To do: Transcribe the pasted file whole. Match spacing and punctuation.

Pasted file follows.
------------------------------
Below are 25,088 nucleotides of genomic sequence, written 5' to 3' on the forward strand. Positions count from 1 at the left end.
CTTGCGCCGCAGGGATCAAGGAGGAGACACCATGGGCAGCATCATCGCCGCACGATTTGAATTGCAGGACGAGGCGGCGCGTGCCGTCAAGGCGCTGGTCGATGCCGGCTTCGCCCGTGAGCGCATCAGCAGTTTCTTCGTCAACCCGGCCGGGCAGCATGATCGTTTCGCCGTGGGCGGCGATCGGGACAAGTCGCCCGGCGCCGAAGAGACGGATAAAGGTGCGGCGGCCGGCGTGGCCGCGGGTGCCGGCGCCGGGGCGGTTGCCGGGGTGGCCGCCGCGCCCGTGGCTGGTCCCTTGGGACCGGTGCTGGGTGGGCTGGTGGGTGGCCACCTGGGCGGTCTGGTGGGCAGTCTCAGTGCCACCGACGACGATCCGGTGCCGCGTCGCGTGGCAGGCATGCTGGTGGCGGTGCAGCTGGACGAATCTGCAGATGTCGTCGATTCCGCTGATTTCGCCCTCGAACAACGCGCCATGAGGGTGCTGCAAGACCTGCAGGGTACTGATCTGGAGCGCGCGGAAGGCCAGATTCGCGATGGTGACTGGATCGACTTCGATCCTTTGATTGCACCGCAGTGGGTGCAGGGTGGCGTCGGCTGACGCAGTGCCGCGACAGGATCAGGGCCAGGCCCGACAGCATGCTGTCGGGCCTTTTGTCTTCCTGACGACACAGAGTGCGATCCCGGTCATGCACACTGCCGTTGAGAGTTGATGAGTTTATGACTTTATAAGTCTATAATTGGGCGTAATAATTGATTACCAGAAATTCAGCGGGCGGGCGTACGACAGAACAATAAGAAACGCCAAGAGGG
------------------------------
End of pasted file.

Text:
Below are 25,088 nucleotides of genomic sequence, written 5' to 3' on the forward strand. Positions count from 1 at the left end.
CTTGCGCCGCAGGGATCAAGGAGGAGACACCATGGGCAGCATCATCGCCGCACGATTTGAATTGCAGGACGAGGCGGCGCGTGCCGTCAAGGCGCTGGTCGATGCCGGCTTCGCCCGTGAGCGCATCAGCAGTTTCTTCGTCAACCCGGCCGGGCAGCATGATCGTTTCGCCGTGGGCGGCGATCGGGACAAGTCGCCCGGCGCCGAAGAGACGGATAAAGGTGCGGCGGCCGGCGTGGCCGCGGGTGCCGGCGCCGGGGCGGTTGCCGGGGTGGCCGCCGCGCCCGTGGCTGGTCCCTTGGGACCGGTGCTGGGTGGGCTGGTGGGTGGCCACCTGGGCGGTCTGGTGGGCAGTCTCAGTGCCACCGACGACGATCCGGTGCCGCGTCGCGTGGCAGGCATGCTGGTGGCGGTGCAGCTGGACGAATCTGCAGATGTCGTCGATTCCGCTGATTTCGCCCTCGAACAACGCGCCATGAGGGTGCTGCAAGACCTGCAGGGTACTGATCTGGAGCGCGCGGAAGGCCAGATTCGCGATGGTGACTGGATCGACTTCGATCCTTTGATTGCACCGCAGTGGGTGCAGGGTGGCGTCGGCTGACGCAGTGCCGCGACAGGATCAGGGCCAGGCCCGACAGCATGCTGTCGGGCCTTTTGTCTTCCTGACGACACAGAGTGCGATCCCGGTCATGCACACTGCCGTTGAGAGTTGATGAGTTTATGACTTTATAAGTCTATAATTGGGCGTAATAATTGATTACCAGAAATTCAGCGGGCGGGCGTACGACAGAACAATAAGAAACGCCAAGAGGG